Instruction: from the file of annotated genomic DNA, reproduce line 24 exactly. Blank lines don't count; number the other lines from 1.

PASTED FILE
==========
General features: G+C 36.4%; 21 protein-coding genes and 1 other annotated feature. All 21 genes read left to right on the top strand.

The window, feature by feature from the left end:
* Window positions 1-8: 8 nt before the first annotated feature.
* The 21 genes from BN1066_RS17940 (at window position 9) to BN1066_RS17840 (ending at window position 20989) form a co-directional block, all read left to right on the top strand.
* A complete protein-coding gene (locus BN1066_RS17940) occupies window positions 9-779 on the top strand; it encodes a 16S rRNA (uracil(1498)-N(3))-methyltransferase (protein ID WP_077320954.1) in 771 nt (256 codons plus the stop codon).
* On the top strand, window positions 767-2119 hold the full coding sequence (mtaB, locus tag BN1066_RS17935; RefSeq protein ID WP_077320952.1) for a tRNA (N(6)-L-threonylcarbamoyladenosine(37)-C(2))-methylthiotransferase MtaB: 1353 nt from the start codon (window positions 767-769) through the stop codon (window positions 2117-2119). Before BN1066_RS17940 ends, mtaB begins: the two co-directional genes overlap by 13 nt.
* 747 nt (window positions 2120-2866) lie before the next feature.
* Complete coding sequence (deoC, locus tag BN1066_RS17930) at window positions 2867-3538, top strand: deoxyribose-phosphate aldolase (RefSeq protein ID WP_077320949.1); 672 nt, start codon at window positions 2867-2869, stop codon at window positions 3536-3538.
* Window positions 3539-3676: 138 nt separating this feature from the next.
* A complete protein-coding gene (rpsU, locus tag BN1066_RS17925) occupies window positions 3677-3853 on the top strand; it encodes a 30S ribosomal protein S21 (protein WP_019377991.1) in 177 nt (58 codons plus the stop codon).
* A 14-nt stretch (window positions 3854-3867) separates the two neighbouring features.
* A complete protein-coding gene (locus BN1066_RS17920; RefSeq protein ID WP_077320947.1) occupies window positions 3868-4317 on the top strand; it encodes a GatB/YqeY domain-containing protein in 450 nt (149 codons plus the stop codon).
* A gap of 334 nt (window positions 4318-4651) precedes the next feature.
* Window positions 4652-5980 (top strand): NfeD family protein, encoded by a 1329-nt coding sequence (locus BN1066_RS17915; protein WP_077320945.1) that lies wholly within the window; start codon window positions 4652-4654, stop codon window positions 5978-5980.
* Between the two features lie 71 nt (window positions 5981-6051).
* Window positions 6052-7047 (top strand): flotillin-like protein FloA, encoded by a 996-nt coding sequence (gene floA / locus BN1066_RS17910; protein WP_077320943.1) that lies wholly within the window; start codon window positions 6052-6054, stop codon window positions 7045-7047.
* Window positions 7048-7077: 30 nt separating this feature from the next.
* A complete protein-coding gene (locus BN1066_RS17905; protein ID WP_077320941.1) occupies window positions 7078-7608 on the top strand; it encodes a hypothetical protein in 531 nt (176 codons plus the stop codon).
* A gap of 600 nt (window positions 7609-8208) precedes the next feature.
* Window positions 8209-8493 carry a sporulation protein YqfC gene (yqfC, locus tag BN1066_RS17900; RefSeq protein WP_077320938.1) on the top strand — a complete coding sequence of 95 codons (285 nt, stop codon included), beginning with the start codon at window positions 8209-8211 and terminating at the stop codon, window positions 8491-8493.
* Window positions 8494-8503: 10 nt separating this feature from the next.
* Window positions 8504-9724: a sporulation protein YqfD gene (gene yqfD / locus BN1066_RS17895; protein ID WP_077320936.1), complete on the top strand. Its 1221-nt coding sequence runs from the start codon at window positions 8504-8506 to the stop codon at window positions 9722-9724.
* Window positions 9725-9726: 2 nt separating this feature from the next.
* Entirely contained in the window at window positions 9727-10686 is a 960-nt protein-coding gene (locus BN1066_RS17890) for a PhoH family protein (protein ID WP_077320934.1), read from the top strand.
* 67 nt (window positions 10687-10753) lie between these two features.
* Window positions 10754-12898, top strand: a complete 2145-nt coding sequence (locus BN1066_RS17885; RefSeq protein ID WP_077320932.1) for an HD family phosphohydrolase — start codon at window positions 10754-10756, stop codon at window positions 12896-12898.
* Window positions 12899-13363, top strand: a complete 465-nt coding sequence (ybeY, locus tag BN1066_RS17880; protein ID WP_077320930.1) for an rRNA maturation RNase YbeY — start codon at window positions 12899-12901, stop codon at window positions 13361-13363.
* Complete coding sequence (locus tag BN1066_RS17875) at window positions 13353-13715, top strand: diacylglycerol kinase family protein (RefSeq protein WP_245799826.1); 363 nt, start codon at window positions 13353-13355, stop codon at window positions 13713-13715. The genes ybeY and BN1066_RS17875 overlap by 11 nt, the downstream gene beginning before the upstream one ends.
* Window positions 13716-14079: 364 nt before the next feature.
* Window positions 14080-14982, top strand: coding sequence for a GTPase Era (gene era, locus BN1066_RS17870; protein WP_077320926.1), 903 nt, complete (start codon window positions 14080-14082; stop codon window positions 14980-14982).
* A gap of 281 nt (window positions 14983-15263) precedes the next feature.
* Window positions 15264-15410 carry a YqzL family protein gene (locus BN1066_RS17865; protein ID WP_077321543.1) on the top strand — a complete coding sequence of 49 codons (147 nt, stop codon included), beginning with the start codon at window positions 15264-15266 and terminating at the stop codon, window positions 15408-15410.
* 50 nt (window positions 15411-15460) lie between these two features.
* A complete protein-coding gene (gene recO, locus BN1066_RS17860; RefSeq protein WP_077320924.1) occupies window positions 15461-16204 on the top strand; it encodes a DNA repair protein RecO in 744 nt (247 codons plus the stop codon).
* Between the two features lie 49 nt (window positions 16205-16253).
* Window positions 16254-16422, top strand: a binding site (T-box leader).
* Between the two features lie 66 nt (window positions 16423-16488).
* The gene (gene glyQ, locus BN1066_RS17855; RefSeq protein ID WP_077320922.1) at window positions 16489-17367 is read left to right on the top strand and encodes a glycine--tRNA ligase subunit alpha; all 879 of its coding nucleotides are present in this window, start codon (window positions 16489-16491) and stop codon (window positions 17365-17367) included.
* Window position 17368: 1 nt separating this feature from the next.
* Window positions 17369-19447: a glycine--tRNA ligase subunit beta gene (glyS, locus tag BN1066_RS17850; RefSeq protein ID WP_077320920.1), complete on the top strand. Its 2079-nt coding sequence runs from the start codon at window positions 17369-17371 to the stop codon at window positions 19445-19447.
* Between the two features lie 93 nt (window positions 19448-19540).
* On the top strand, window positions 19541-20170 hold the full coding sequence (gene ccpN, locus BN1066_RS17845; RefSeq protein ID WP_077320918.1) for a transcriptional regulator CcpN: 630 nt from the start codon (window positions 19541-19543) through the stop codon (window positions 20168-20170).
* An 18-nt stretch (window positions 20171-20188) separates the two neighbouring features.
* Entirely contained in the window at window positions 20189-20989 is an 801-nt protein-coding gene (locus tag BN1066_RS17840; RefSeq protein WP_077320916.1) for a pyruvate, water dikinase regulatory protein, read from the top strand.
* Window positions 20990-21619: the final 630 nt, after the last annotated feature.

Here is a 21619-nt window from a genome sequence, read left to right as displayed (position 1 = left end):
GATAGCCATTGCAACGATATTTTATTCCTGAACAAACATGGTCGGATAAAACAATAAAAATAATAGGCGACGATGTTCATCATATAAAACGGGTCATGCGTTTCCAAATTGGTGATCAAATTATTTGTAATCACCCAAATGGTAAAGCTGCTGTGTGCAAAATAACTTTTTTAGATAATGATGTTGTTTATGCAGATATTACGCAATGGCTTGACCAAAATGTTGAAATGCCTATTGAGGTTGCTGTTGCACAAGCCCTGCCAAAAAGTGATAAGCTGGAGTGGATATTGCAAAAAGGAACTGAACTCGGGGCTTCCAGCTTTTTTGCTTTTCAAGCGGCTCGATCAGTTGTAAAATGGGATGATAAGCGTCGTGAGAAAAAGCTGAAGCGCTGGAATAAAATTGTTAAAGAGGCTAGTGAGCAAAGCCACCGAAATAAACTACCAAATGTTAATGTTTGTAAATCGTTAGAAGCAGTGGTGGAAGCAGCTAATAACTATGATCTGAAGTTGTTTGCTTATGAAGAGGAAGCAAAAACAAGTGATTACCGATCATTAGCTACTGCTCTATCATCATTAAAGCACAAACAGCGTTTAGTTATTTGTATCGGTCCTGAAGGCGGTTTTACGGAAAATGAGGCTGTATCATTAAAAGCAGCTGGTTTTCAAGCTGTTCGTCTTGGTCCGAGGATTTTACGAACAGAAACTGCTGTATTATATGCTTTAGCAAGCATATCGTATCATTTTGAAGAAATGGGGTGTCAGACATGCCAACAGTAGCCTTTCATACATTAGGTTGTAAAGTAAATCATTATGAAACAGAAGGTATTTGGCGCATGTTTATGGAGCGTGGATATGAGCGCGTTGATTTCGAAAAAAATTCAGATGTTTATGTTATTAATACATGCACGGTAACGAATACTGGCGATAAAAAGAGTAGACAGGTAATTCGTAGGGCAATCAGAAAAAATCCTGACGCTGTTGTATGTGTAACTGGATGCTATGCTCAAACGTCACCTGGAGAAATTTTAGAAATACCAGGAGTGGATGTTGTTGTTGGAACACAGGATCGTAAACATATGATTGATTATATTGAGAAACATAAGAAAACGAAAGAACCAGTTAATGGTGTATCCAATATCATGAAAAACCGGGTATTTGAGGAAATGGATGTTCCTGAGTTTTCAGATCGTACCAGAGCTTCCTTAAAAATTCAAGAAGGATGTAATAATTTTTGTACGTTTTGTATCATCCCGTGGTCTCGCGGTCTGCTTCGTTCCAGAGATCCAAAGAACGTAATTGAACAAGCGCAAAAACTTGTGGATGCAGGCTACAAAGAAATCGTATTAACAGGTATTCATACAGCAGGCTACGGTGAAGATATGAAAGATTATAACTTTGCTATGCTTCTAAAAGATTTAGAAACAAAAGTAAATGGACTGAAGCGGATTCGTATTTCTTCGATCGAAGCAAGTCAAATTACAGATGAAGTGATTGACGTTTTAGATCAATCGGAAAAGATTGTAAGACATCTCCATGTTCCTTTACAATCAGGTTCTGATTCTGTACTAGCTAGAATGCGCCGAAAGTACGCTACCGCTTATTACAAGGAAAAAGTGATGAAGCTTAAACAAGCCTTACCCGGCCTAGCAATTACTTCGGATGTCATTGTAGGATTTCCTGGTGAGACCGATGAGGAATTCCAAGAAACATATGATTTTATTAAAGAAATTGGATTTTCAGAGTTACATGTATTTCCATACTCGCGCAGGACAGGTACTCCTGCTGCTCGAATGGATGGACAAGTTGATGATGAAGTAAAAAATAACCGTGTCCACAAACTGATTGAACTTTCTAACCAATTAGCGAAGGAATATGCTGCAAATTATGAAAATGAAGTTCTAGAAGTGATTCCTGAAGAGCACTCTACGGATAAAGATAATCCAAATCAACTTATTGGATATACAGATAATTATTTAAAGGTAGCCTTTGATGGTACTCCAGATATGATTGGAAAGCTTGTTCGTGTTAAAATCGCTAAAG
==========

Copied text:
* Entirely contained in the window at window positions 9727-10686 is a 960-nt protein-coding gene (locus BN1066_RS17890) for a PhoH family protein (protein ID WP_077320934.1), read from the top strand.